What we have to do is back up from this trade discussion and let’s look at the basic fundamentals. Our economy is strong, yes equity valuations are high, but the economy is still strong. Employment is good, for the first time in history we see more job openings than there are people actually seeking jobs today. The housing market is strong and corporate profits are up. Looking across the board we see all kinds of green lights with the economy. The one glaring red light that we have out there is the equity valuations. Then you have the threat of rising interest rates and inflation, and those two things go hand-in-hand.

We are approaching this year with extreme caution, in fact, our quarterly term indicator went negative on April 1st, however, it looks as though on July 1st that indicator will go positive, again. That would put all three of our indicators, the short, intermediate (quarterly), and long-term all into a positive outlook.

I don’t have any idea where we are going to finish this year, nobody can forecast exactly where we’re going to be. I do believe that we will continue to see volatility. I also think we’re going to see some room for positive growth this year. Our indicators will continue to keep us updated on that and we will continue to keep you updated as well. As of now, it looks like we’re going to have a positive 3rd quarter like we had a positive 2nd quarter.

Index & Sector Performance

Figure 3 – Chaikin Analytics –

Let’s take a look at the month of June through the 27th in Figure 3. What I want you to notice here is that we have about a 3% spread between the best performing index, that being the SmallCap index which is up 1.35%, and the worst performing index, the Dow Jones Industrial Average which is down -1.63% so far here in June.

Figure 4 – Chaikin Analytics –

Figure 4 is looking at sector performance since the beginning of June to the 27th. We can see that the gap between the best and worst performers is much wider. We see Consumer Discretionary higher by 3.21% with Industrials down 4.73% giving us an 8% spread between the best and worst performing sectors. Something interesting to note is Utilities.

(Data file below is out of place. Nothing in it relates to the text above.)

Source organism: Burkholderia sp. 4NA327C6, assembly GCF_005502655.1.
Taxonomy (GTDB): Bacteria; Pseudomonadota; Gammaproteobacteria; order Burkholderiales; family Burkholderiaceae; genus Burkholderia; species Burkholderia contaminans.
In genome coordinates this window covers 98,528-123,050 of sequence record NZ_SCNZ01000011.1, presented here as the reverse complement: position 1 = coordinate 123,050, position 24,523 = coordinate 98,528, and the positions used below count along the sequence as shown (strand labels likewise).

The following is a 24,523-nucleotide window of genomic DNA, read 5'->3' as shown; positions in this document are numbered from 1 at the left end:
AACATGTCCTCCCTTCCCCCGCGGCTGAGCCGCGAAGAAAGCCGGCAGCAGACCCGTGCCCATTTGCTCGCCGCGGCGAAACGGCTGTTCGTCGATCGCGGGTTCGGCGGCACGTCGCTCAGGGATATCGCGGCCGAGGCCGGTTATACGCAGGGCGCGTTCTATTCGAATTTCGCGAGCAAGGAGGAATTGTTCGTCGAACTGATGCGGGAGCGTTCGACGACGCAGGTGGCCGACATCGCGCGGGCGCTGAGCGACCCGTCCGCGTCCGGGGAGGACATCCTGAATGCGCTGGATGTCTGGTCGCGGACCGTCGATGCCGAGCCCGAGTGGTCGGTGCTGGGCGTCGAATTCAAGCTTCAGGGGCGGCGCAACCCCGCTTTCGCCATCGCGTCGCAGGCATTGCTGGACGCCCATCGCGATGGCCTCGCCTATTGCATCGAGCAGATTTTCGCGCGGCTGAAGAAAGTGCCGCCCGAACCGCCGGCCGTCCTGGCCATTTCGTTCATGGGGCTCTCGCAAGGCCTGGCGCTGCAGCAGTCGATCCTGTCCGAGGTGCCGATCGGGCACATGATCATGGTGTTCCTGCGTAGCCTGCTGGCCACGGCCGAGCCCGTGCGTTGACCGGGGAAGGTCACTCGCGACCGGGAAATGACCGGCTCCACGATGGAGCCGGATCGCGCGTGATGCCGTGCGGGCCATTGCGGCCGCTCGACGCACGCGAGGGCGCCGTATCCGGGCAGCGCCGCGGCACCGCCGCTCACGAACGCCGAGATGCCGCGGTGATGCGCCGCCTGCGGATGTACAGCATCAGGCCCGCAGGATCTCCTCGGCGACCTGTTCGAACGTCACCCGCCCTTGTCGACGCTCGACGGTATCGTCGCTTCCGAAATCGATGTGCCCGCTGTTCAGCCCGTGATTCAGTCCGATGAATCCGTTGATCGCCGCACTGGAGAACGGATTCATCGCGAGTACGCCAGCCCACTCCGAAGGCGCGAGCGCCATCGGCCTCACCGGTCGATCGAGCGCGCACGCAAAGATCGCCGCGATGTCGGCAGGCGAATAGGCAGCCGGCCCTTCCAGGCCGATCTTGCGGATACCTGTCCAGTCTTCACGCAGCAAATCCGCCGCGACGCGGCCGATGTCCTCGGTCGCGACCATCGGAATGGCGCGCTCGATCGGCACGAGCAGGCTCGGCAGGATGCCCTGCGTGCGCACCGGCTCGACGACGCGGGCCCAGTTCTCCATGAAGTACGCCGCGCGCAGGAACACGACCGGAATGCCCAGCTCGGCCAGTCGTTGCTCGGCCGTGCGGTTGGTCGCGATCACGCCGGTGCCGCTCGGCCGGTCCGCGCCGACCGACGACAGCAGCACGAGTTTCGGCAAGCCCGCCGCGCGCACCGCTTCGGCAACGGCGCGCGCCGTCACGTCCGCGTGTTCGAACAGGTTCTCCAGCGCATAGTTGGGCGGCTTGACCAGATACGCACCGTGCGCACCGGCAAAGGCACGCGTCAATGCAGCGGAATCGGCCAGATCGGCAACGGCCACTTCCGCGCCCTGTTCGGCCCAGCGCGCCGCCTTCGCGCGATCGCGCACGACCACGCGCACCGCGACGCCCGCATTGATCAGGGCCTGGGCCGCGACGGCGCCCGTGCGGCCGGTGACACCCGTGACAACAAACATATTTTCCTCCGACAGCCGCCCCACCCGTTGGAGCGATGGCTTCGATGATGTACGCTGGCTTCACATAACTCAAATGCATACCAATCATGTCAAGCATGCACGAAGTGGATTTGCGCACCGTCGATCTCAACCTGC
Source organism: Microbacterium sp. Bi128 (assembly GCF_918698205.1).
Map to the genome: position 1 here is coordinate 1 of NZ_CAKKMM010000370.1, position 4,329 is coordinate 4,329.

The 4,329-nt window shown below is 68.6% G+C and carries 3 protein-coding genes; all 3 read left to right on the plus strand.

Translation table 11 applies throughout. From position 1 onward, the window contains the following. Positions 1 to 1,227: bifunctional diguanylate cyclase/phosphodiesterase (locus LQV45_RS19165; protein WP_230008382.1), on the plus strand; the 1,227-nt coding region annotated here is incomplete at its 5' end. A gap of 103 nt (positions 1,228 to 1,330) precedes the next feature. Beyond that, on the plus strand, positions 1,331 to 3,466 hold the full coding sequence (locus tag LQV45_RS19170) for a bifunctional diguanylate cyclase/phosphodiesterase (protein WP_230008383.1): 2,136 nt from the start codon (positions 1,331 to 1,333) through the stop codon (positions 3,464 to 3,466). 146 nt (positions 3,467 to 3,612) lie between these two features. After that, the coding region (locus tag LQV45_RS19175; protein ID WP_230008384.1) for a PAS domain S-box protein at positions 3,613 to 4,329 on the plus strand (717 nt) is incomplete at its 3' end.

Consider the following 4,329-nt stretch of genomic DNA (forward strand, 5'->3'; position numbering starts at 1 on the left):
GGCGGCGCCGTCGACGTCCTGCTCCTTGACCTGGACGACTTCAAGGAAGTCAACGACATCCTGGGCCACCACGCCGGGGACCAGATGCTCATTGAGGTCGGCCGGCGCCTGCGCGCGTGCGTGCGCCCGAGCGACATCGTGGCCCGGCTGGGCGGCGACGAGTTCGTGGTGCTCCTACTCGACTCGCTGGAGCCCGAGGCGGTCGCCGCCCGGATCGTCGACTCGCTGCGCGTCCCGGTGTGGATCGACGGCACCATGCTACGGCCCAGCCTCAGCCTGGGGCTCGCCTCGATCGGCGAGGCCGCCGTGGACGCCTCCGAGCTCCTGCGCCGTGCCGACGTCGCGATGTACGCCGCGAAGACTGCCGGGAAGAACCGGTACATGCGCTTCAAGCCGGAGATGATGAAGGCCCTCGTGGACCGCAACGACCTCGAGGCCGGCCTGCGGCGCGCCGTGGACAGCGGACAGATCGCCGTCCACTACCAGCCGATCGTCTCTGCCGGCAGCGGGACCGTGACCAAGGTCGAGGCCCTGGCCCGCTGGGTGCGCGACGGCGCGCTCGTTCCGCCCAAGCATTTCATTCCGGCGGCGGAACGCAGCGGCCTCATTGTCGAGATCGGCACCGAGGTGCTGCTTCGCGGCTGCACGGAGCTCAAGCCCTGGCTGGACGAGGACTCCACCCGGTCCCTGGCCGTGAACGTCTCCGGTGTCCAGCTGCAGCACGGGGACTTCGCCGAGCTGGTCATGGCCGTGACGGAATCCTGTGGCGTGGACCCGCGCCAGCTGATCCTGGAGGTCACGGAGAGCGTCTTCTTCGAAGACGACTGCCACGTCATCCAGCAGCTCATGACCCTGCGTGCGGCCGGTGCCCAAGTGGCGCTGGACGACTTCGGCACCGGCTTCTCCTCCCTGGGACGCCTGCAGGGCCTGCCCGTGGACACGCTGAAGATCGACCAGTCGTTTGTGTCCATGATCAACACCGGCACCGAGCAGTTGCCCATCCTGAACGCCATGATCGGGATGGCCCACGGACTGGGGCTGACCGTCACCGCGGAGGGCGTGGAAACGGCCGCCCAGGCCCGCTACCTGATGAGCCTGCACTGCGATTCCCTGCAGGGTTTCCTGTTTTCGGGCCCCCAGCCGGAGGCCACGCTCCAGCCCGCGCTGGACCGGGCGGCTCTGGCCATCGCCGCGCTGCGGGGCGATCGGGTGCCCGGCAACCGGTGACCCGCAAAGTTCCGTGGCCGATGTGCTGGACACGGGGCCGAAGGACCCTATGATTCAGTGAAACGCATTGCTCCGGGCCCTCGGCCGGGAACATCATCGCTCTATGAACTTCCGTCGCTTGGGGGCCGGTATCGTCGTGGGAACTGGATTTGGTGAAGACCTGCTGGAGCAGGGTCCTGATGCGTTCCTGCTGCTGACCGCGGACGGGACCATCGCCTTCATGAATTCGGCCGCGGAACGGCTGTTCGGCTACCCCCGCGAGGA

Figure 5 – Chaikin Analytics –

In Figure 5 we can see that early on in June, Utilities (orange line) took a real bath and was down nearly 5% in the first week or so. Now, it’s one of the better performer sectors for the month and is up 1.45%. What caused that? Well, it was the 10 Year Treasury yield dropping from what was just about 3% down to the 2.88% because Utilities are very interest rate sensitive. Real Estate is the same type of relationship and that’s why in Figure 4 you see it up about 2.27% on the month. If you were looking year-to-date on some of these sectors Utilities and Real Estate those aren’t your favorite places to be.

With all that said, I want to explain something. We are in unprecedented times on several different fronts. First of all, we have a market that is valued well beyond what it should be. That market valuation is supported heavily by the low-interest rate environment. The Fed continues talking about more aggressively raising rates. That spooks the market. Then you have all of this trade talk and tariffs and what that’s going to do. Can it cause the economy to slow? Can it put us into a recession? Could it go to a global recession? Could it cause trade wars? What other kinds of conflicts could this cause? The market is an emotional being. With valuations as high as they are, I expect to continue to see volatility.

If you’re a client, it’s important at this point in time to make sure you know why we’re doing the things that we’re doing within your portfolio. Talk to your advisor about the positions that we hold today, why we hold them, and how they fit into your overall financial plan. If you’re not a client of Barber Financial Group, we’re just as excited to help you get where you want to go and help you understand your financial life and how to live it the best way possible. If you’re interested in talking to one of our advisors about your financial future, please give us a call at 913-393-1000 or fill out the form below.

With that, I’m going to wish you a very happy 4th of July, I hope you enjoy time with your friends and family. I’ll be back with more information for you in about a month. Until then feel free to reach out to us and talk to your advisor about any questions you may have or anything that’s happening in your life.


Dean Barber

Founder & CEO

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The views expressed represent the opinion of Barber Financial Group an SEC Registered Investment Advisor. Information provided is for illustrative purposes only and does not constitute investment, tax, or legal advice. Barber Financial Group does not accept any liability for the use of the information discussed. Consult with a qualified financial, legal, or tax professional prior to taking any action.